Meet Balz Mueller – Wingfoil Freestyle Champion from Switzerland

Gosh, were we pumped in the office, when we found out that the GWA (Global Wingsports Association) and the city of Tarifa were actually going to stage the first ever Tarifa Wing Pro event after all. Wingfoiling is a brand-new sport discipline, and such an exciting surface water sport, that it became a massive hit for Tarifa, and for Spain, to be able to host their first event in this awesome board sport.

Of course, TA-DAH.TV wasn’t going to miss this exciting competition, in which 19 men and 4 women riders took part. Hugely impressive is also the fact, that participants made it all the way down South from all over Europe, including Brazil and New Caledonia (that’s the other side of the hemisphere, dear wingfoil fans)! So, RESPECT to all of them having been so committed to taking part.

Among them, naturally, was the First Couple of wingfoiling, the current Foil Freestyle World Champions: Balz Müller and his girlfriend Eva Wyss. Claudia Peifer grabbed Balz ahead of the competition for a great exclusive interview, in which Balz explains what the sport of wingfoiling means to him in technical terms, how they made it down to Spain and why he swapped windsurfing with wingfoiling – a sport he himself is massively excited about. So, hit that start button hard to listen in on what he had to say…

What is it that makes a committed kitesurfer equally excited to pick up another wind sport – so, we ask why winging? Balz explains quite clearly in his interview what drove him to switch. However, there’s no doubt that wind foiling has taken the wind world by storm. Windsurfers, surfers, kite boarders everywhere have been spotted diving into this new sport, which is simply spectacular to watch. Here we explain the two main disciplines for the wind foiling competitions organised by the Global Wingsports Association:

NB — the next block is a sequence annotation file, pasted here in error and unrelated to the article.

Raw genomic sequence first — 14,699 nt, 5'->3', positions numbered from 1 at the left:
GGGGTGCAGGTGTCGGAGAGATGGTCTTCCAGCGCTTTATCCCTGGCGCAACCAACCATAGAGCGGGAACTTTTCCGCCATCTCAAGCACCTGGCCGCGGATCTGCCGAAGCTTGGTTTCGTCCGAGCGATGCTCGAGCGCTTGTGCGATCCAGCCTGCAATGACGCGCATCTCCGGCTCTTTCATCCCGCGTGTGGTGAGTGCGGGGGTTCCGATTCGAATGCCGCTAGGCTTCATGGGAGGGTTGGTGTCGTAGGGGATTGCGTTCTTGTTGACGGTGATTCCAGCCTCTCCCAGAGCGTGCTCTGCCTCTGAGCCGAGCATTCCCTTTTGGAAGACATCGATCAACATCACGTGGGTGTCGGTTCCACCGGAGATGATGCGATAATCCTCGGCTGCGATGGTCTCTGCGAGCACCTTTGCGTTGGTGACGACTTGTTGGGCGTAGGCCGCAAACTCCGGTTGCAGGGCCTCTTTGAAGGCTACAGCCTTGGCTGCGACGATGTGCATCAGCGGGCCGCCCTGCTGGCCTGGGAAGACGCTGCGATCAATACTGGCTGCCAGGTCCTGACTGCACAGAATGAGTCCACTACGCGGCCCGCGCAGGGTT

The Surf-Freestyle discipline includes the expression format where competitors surf waves or swells and perform air and surface tricks using the given water conditions. It is a mix of both wave riding and air tricks.


In the Surf-Race discipline, multiple competitors ride around a course with a start and finish line that combines jibes, tacks and parts of pumping or surfing without wing assistance. The Race Director sets the course according to the given conditions in the competition area. It is called Surf-Race because it includes upwind racing with surfing/pumping downwind.

Expression session

In addition to the two official disciplines, an event may host an expression session format. An expression session is a non-official show format that does not count towards the world ranking. During the expression session, the athletes compete in a special format that is chosen depending on the conditions to provide a spectacular show (for example Best Trick, Best Wave, Highest Jump, Team contest, etc.)